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The Modern West

The peace concept in the Western tradition from this point onward changed very little in meaning. In the modern period, however, a humanitarian ethos largely replaced the once Christian foundations for valuing peace, but the growing interdependency of nations also produced new concerns about the survival of human existence. By the eighteenth century, many intellectuals opposed the unreasonableness and barbarism of war, and as a result, construed peace as a rational pursuit by enlightened peoples. The philosopher Immanuel Kant (1724–1804), in his Perpetual Peace (1795), argued that a world order built upon reason and prudence, which is basically enlightened self-interest, will produce a peaceful society, and bring with it all that is good. The nineteenth century witnessed few large-scale wars in Europe, leading some to believe that Kant's admonition had become a cultural reality. Attempts at balances of power up through the early twentieth century seemed to prove that the West had found the practical solution to the problem of war, and that temporal peace could be realized and perpetuated by sophisticated diplomacy and the careful and humane study of international politics. This rather hegemonic view of peace recalls the ideas of Aristotle and of later officials of the Roman Empire, both of whom believed that empire—that is, rule by a presumably superior civilization—was best positioned to ensure peace. Peace took on the additional nuance then of a planned arrangement for cooperation among nations, even as its moral and practical elements remained prominent.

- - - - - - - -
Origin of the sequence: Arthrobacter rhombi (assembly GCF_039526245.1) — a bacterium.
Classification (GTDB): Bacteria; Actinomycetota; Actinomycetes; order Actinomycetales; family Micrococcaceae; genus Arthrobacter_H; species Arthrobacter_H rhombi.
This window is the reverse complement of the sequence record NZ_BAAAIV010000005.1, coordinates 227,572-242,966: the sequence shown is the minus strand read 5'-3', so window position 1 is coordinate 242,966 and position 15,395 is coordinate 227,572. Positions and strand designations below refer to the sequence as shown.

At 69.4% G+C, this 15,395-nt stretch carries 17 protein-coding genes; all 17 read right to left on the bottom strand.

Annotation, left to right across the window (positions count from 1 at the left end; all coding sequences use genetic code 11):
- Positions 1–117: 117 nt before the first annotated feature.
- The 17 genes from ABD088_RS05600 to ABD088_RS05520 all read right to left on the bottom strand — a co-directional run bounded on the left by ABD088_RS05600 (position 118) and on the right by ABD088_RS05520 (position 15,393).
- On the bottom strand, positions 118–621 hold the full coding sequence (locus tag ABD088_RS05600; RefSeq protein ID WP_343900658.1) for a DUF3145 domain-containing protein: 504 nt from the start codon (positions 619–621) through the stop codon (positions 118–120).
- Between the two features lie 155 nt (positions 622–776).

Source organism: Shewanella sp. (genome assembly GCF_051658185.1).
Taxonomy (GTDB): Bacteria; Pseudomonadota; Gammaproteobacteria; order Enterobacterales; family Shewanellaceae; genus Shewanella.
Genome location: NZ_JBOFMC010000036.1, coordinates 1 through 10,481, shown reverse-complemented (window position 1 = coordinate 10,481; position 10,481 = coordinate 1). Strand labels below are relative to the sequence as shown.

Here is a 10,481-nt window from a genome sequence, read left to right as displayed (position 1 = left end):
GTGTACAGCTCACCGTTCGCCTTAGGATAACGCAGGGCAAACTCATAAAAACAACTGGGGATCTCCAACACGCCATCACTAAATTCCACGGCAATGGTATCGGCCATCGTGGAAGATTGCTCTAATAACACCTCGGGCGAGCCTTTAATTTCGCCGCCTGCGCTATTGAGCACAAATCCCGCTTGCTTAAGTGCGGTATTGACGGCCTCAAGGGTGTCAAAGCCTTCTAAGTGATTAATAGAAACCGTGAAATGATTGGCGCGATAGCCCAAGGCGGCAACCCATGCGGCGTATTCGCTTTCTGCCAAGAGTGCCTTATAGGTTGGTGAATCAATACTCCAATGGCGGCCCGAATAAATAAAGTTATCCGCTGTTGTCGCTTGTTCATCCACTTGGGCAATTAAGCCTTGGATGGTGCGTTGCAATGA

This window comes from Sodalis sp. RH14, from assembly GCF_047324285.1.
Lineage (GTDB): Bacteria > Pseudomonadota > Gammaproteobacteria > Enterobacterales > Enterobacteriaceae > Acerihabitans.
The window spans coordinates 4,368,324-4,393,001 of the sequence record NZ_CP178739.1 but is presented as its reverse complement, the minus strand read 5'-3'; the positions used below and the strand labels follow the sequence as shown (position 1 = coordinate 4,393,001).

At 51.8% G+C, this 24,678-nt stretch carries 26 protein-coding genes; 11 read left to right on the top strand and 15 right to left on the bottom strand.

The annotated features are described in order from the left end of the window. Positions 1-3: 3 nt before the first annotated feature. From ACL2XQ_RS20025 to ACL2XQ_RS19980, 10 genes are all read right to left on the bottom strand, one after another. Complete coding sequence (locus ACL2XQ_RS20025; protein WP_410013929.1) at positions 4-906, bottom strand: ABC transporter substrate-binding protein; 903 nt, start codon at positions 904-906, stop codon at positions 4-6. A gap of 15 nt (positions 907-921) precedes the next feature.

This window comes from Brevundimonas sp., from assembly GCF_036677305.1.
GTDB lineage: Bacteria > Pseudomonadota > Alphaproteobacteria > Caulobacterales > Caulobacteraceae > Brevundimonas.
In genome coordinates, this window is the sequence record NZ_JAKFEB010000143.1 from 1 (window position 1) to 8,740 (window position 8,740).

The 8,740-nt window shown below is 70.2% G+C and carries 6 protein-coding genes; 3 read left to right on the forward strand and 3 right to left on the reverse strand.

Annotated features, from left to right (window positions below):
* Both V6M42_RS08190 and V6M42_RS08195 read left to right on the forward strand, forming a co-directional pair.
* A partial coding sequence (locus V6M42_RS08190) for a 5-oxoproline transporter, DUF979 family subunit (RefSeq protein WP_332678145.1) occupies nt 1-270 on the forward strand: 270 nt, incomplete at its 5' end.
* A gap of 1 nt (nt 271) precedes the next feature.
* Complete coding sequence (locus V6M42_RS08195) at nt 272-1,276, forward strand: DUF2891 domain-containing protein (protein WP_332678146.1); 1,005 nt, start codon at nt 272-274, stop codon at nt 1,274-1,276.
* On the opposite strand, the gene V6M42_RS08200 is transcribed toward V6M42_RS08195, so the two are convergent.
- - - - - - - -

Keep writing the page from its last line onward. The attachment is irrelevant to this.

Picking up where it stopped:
World War I, the rise of fascism, and the development of nuclear and atomic weapons, all in the twentieth century, left the West once again arguing for peace more from an ethical stance. Since diplomacy and international institutions devoted to peace (such as the United Nations) often fail to prevent wars, the survival of humanity may depend more on people recognizing the moral necessity for keeping peace. This outlook tends to reduce the peace idea to its most basic meaning as the guarantor of continued human existence, a good for which there is universal agreement and support across cultures.

By the early twenty-first century, especially in Western societies, the concept of peace was most often linked to notions of justice and fairness. The modern ethical paradigm for peace espoused by most pacifists assumes that only when economic and political inequities are minimized or eliminated can we provide a basis for real and lasting peace and the consequent guarantee of prolonged human existence. Many contemporary intellectuals, such as Peter Brock, Peter Calvocoressi, Martin Ceadel, Michael Howard, and Charles Chatfield, have explored creatively the implications of this connection and have tried to offer specific and practical means for achieving true justice and, successively, peace.

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Science EncyclopediaScience & Philosophy: Overdamped to PeatPeace - Ancient And Early Christian West, Western Middle Ages, Renaissance And Reformation, The Modern West